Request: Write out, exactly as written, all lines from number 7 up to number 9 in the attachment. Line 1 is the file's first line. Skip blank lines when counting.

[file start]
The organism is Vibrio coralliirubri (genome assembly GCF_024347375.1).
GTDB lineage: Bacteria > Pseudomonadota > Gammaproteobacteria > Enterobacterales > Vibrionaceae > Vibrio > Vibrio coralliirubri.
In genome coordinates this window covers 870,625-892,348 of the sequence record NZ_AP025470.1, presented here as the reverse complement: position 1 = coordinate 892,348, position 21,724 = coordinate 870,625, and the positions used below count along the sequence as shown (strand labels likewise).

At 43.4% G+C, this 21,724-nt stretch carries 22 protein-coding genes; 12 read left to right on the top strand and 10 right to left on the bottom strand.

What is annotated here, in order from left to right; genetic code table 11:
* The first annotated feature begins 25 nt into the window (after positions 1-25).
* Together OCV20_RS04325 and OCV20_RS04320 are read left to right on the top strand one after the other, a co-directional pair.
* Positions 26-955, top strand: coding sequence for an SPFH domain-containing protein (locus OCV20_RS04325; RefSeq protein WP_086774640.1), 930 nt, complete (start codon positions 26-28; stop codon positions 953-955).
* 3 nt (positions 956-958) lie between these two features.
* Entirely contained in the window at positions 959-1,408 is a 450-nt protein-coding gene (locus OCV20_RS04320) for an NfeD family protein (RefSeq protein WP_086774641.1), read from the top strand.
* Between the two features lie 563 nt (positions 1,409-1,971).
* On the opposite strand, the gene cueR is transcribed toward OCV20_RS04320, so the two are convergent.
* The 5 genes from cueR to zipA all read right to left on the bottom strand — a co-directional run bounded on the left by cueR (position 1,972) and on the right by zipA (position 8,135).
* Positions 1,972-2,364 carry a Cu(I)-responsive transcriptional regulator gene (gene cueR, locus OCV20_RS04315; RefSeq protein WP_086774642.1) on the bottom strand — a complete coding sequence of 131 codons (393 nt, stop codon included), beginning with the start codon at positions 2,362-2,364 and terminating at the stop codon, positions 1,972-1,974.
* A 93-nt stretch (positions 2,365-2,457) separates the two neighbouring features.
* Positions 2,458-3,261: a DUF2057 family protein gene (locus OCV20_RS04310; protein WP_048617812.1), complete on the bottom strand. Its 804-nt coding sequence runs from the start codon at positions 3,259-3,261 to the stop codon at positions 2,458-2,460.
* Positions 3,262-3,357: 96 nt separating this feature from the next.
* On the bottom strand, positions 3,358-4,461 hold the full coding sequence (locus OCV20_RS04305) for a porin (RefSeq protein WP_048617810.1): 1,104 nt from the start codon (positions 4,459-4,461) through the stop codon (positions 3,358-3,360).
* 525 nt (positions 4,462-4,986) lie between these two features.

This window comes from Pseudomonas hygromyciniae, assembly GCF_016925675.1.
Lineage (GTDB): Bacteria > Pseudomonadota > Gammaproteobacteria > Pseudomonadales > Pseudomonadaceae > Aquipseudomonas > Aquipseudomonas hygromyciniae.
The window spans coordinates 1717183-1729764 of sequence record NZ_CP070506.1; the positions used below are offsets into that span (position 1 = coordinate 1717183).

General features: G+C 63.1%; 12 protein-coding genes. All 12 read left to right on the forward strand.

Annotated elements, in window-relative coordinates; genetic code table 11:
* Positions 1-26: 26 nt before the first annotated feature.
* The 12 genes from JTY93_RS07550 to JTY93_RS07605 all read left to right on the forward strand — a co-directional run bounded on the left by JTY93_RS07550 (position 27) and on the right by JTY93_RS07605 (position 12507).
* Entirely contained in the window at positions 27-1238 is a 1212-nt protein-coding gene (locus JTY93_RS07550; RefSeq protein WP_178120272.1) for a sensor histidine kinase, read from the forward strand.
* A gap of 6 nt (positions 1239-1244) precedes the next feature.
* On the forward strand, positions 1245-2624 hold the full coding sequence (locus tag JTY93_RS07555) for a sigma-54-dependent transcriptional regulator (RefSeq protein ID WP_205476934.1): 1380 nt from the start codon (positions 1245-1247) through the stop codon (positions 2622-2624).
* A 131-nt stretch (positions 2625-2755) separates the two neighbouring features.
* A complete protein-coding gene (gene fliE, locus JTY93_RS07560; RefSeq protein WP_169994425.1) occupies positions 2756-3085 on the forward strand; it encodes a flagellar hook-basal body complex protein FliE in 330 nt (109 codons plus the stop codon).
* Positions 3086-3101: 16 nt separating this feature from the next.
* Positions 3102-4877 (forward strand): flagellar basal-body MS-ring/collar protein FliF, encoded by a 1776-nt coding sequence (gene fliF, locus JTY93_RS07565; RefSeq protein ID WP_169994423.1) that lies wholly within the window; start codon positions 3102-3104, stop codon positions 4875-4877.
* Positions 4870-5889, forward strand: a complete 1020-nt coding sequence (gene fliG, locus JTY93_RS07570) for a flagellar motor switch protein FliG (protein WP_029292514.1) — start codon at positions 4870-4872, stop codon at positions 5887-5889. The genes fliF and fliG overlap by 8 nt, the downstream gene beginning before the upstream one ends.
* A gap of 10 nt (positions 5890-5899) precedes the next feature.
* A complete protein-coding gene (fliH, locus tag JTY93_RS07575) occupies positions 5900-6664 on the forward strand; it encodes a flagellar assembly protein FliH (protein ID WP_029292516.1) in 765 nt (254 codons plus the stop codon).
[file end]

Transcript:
* Together OCV20_RS04325 and OCV20_RS04320 are read left to right on the top strand one after the other, a co-directional pair.
* Positions 26-955, top strand: coding sequence for an SPFH domain-containing protein (locus OCV20_RS04325; RefSeq protein WP_086774640.1), 930 nt, complete (start codon positions 26-28; stop codon positions 953-955).
* 3 nt (positions 956-958) lie between these two features.